What is a “charger?”


by Shawn Brasseaux

We are most familiar with the King James Bible’s term “charger” with reference to John the Baptist’s death. The word is found four times here:

  • Matthew 14:8: “And she, being before instructed of her mother, said, Give me here John Baptist’s head in a charger.”
  • Matthew 14:11: “And his head was brought in a charger, and given to the damsel: and she brought it to her mother.”
  • Mark 6:25: “And she came in straightway with haste unto the king, and asked, saying, I will that thou give me by and by in a charger the head of John the Baptist.”
  • Mark 6:28: “And brought his head in a charger, and gave it to the damsel: and the damsel gave it to her mother.”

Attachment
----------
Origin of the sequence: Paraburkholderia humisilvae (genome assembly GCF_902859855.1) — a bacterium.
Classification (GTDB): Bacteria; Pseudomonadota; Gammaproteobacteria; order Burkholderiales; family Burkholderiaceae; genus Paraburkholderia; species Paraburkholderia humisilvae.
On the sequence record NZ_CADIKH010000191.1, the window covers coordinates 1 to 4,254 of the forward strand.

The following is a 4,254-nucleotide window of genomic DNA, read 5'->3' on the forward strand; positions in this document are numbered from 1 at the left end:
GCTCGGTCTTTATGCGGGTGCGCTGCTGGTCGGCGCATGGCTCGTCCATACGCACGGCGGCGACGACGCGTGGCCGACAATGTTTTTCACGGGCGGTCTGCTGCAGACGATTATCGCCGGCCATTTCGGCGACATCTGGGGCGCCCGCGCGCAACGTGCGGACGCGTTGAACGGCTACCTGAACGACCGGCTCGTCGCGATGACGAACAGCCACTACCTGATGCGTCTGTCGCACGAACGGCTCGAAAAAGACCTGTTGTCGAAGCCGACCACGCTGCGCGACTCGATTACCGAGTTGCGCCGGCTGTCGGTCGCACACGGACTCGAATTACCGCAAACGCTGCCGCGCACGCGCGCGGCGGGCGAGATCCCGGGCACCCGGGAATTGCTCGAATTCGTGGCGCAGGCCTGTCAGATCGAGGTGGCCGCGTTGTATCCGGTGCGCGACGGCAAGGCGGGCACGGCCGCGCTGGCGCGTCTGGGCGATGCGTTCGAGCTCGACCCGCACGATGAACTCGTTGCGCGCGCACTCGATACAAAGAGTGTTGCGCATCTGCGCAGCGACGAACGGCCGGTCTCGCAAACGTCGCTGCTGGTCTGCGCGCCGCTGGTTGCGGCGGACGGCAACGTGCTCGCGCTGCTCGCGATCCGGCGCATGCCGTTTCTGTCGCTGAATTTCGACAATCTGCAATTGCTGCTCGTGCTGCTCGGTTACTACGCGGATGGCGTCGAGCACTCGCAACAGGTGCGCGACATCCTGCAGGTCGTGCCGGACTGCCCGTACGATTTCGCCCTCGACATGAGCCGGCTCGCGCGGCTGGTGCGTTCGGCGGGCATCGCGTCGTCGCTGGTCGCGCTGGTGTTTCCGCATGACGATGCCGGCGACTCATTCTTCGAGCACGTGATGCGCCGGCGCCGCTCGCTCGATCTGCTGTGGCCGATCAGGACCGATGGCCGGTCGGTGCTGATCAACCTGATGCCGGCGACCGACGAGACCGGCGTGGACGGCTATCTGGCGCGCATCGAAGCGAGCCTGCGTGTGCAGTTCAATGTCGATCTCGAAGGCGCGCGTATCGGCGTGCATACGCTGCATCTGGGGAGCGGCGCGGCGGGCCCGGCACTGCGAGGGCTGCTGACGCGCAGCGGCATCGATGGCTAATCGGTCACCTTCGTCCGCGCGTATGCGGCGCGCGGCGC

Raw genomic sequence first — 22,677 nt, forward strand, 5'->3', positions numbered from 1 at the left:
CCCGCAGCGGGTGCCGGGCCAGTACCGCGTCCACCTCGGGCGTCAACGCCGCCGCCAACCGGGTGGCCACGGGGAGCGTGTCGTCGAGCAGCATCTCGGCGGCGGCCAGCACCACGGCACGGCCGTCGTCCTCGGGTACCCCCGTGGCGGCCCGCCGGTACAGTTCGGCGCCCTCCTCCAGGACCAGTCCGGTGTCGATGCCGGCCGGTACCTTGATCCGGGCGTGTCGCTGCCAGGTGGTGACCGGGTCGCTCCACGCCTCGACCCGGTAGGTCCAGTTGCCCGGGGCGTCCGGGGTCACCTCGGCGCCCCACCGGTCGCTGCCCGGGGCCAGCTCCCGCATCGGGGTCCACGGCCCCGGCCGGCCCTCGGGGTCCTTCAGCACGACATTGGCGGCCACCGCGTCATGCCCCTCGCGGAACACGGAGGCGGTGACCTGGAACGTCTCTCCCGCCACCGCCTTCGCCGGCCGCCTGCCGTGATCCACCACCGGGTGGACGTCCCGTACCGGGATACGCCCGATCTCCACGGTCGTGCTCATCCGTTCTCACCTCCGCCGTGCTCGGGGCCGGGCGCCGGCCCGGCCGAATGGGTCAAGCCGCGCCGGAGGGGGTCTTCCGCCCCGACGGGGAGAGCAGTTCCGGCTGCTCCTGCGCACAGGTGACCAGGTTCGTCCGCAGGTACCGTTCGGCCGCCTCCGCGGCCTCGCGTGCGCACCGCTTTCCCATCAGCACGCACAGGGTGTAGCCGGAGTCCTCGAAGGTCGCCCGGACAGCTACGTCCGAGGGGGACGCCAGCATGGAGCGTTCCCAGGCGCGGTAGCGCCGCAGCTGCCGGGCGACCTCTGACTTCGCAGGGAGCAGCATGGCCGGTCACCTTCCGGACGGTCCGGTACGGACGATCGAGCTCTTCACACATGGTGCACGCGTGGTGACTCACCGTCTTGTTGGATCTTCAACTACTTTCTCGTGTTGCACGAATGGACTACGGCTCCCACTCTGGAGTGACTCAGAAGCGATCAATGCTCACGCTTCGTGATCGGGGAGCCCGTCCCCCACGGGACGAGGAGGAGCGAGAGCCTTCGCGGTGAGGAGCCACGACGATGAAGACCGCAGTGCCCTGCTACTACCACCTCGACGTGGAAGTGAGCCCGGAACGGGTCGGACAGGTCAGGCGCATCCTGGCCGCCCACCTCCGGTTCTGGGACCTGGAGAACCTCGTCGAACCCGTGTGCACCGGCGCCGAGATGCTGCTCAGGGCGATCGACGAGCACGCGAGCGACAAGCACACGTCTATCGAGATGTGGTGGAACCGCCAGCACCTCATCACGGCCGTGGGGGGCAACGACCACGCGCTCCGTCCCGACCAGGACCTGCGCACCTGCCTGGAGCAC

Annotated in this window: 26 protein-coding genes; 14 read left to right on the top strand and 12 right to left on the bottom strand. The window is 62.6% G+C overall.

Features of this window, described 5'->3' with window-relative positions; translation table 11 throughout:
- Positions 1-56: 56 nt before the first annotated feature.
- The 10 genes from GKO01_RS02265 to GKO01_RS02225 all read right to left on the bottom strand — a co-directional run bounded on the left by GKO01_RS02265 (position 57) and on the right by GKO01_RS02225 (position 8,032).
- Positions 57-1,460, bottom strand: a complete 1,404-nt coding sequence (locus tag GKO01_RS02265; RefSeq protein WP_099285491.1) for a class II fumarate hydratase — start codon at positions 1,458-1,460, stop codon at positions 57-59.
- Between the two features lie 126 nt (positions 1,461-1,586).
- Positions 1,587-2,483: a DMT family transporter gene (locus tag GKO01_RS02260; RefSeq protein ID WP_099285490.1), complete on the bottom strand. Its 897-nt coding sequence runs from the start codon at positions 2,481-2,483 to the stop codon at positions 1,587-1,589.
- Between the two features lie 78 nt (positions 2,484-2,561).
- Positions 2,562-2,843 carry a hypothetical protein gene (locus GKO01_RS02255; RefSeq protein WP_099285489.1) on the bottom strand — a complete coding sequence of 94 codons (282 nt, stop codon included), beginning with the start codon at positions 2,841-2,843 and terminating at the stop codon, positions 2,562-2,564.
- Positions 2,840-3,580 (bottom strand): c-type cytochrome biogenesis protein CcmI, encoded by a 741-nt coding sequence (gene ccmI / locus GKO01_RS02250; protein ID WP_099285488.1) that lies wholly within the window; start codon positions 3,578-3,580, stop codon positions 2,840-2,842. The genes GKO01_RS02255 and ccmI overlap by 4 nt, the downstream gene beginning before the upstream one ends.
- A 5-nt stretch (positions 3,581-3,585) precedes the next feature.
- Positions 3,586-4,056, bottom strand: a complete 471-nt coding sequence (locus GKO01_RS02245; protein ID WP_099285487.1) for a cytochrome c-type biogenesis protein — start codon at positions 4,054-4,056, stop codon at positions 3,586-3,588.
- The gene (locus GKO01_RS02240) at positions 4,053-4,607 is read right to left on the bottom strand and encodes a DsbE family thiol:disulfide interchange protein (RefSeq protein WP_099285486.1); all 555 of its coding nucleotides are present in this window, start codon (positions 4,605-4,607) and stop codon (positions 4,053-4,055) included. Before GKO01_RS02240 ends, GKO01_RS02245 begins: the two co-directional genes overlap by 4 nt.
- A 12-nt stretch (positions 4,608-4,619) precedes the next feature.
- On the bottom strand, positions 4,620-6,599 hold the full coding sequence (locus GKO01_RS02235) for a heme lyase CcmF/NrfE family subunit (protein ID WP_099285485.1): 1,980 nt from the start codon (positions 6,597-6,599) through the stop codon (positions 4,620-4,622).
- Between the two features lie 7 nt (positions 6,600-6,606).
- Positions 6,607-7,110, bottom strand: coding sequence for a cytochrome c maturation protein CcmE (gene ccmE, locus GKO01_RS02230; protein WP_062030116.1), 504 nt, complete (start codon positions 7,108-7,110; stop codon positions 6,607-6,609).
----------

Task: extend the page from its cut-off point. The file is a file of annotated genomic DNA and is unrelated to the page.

If you read the context (Matthew 14:1-12; Mark 6:14-29), Herodias—the former sister-in-law and current wife of Herod Antipas—purposed to kill John the Baptist for disapproving of their incestuous marriage. Antipas intervened and merely imprisoned John. Nevertheless, Herodias devised a plan. She used her young daughter (likely a teenager) to promiscuously dance before Antipas, seduce him, and cleverly persuade him to execute John by decapitation.

Then, through her daughter, Herodias requested John’s head be brought in a “charger.” This word is derived from an old French term “chargier,” “to load.” In Greek, it is “pinax.” It was rendered “platter” in Luke 11:39: “And the Lord said unto him, Now do ye Pharisees make clean the outside of the cup and the platter; but your inward part is full of ravening and wickedness.” A platter is simply a large flat dish; a charger is similar, and often used to serve meat. Yea, Herodias was quite a nasty, vengeful “woman!”

Also see:
» What is a “besom?”
» What is a “wen?”
» What is a “daysman?”